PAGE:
We would be very surprised if the United States launched this offensive prior to its elections. The administration has no appetite for another military campaign until the election is finished. Therefore, we would expect the United States to be in a defensive mode until November 2004. It will seek to consolidate its position in Iraq and in the Egyptian-Iranian line. It will work to assist the Saudi government, while carrying out covert operations throughout the region to mop up identified remnants of al Qaeda. This could include increased operations in northeastern Africa and in Afghanistan. Until then, the task of General John Abizaid, head of Central Command, will be to focus on developing a plan for moving into al Qaeda's homeland, if you will, and terminating the war by liquidating the final command centers. Assuming that the preference is not to launch this campaign during the winter -- not necessarily a fixed principle -- the offensive would take place in spring 2005.
Al Qaeda's mission is to prevent this end game. It has three potential strategies, all of which can be used together. The first is to intensify its operations in Saudi Arabia to such a degree that regime survival is in doubt and the United States is forced to intervene. We cannot help but note that in the rotation of forces into Iraq, an excessive amount of armor for the mission remains there. It is excessive for Iraq, but not if U.S. forces should be forced to move into Saudi Arabia. If al Qaeda can bog the United States down on the Arabian Peninsula, it might by time for itself in its redoubt.
The second strategy is to completely destabilize Pakistan. It is no accident that two attempts have been made on President Pervez Musharraf's life. There will be more. There are powerful forces within Pakistani intelligence and military that oppose Musharaf's alliance with Washington and sympathize with al Qaeda. You can add to this number those who would oppose any American intervention in Pakistan under any circumstances. Invading the northwest while Musharraf is nominally in control of the country is one thing. Invading in the face of a hostile government or total chaos is another. The United States does not have the forces to occupy and pacify Afghanistan or Pakistan. It has what it needs to execute a large-scale raid against al Qaeda. Therefore, it is al Qaeda's strategy to protect its redoubt by intensifying operations in Afghanistan and in Pakistan.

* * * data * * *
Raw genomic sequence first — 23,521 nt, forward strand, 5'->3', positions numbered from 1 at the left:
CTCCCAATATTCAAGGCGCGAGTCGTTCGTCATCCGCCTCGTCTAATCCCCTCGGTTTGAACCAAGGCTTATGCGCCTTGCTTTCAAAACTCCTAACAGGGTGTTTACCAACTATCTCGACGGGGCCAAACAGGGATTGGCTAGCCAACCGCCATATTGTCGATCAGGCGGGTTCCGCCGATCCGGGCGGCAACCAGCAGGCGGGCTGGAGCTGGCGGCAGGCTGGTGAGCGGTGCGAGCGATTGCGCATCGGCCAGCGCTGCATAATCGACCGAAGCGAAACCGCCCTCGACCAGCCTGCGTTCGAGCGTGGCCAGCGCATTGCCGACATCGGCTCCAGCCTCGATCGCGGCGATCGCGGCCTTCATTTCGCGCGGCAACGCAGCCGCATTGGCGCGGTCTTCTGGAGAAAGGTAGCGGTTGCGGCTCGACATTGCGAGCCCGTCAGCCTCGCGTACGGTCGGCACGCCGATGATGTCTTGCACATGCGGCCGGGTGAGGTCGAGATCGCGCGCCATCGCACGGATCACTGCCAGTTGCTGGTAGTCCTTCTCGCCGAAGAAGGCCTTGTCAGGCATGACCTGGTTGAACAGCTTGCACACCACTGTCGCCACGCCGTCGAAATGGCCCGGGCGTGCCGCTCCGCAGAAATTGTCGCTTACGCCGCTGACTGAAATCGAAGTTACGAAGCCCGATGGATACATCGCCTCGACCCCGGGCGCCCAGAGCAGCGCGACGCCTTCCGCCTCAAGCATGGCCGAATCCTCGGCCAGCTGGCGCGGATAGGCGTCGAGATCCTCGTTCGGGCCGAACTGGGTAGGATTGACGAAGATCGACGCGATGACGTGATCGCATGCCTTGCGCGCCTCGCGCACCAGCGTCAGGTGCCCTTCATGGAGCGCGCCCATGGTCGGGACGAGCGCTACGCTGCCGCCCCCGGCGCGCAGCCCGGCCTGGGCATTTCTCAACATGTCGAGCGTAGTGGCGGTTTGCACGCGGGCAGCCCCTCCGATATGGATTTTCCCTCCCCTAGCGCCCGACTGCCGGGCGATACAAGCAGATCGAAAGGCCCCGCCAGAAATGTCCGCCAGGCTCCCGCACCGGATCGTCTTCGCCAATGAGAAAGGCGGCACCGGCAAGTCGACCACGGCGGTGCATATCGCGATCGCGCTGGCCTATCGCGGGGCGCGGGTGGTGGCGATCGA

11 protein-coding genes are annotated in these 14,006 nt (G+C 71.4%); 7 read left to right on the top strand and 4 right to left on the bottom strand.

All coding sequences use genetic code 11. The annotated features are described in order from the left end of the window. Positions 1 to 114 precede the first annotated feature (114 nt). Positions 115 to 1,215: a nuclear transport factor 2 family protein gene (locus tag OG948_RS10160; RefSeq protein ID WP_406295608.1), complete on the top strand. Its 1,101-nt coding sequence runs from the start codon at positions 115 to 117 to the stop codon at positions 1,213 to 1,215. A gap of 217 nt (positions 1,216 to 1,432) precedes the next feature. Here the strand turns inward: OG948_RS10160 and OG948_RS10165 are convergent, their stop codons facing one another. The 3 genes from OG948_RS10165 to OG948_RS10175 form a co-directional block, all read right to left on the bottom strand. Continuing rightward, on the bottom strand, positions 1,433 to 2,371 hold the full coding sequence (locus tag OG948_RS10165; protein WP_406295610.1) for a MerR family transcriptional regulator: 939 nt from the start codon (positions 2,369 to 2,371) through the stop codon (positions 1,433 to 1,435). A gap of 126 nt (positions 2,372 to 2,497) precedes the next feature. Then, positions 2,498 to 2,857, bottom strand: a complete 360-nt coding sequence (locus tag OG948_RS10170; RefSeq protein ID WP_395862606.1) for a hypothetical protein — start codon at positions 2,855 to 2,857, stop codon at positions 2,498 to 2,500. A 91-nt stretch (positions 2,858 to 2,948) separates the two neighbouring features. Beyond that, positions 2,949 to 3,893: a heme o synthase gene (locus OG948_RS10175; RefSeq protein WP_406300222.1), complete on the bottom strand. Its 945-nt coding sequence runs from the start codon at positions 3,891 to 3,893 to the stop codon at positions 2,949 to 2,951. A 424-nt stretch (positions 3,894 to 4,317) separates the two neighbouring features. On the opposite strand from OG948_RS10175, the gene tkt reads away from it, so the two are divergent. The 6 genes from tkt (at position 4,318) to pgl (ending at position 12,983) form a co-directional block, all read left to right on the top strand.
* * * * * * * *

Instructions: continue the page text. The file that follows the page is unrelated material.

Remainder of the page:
Finally, al Qaeda might seek to break U.S. will by conducting extreme operations in the United States, obviously focusing on weapons of mass destruction. Al Qaeda's initial read of the United States was that it didn't really have the stomach for this war. It is unclear how al Qaeda reads the current political situation in the United States. Indeed, that situation is not altogether clear. However, if al Qaeda determines that the United States lacks the will to prosecute the war in the face of massive U.S. civilian casualties, it might try to carry out an extreme attack. Certainly, Sept. 11 did not achieve what al Qaeda wanted. Therefore, another attack on the order of Sept. 11 is unlikely. It is not clear if al Qaeda can carry out a more extreme operation, or if it views such an operation as helpful, but the strategic possibility remains.
We would, therefore, expect that between now and the U.S. elections, it will appear that Islamist forces have the initiative. They will press hard in both Saudi Arabia and Pakistan, and the United States will appear to be in a passive and defensive mode. In fact, during the next nine months, in our opinion, the United States will be engaged in intense preparations, coupled with defensive actions designed to shore up the Saudi and Pakistani regimes.
The fundamental issue now is what al Qaeda and its Islamist allies can achieve between now and November. This is their open window and the period in which they must reverse the direction the war has taken. If the current trend continues, and the Saudi and Pakistani regimes survive, the United States will attack in Pakistan; Al Qaeda, an organization that took a decade to create, will be shattered. The Islamist movement will become a widely held sentiment rather than an effective politico-military force. Contrary to popular opinion, it is not really that easy to construct a group such as al Qaeda, which is effective and resistant to intelligence.
Therefore, the United States has had an extremely good few months. It has recovered from its imbalance in Iraq -- and although the resistance has not been destroyed, it is in the process of being contained. The U.S. strategic position has improved markedly, to the point that it is actually possible to begin glimpsing the end game. But between the glimpse of the end game and the end, there is al Qaeda, which must move vigorously now to reverse its losses and regain the initiative.
(*) Dr. George Friedman is chairman and founder of Stratfor.com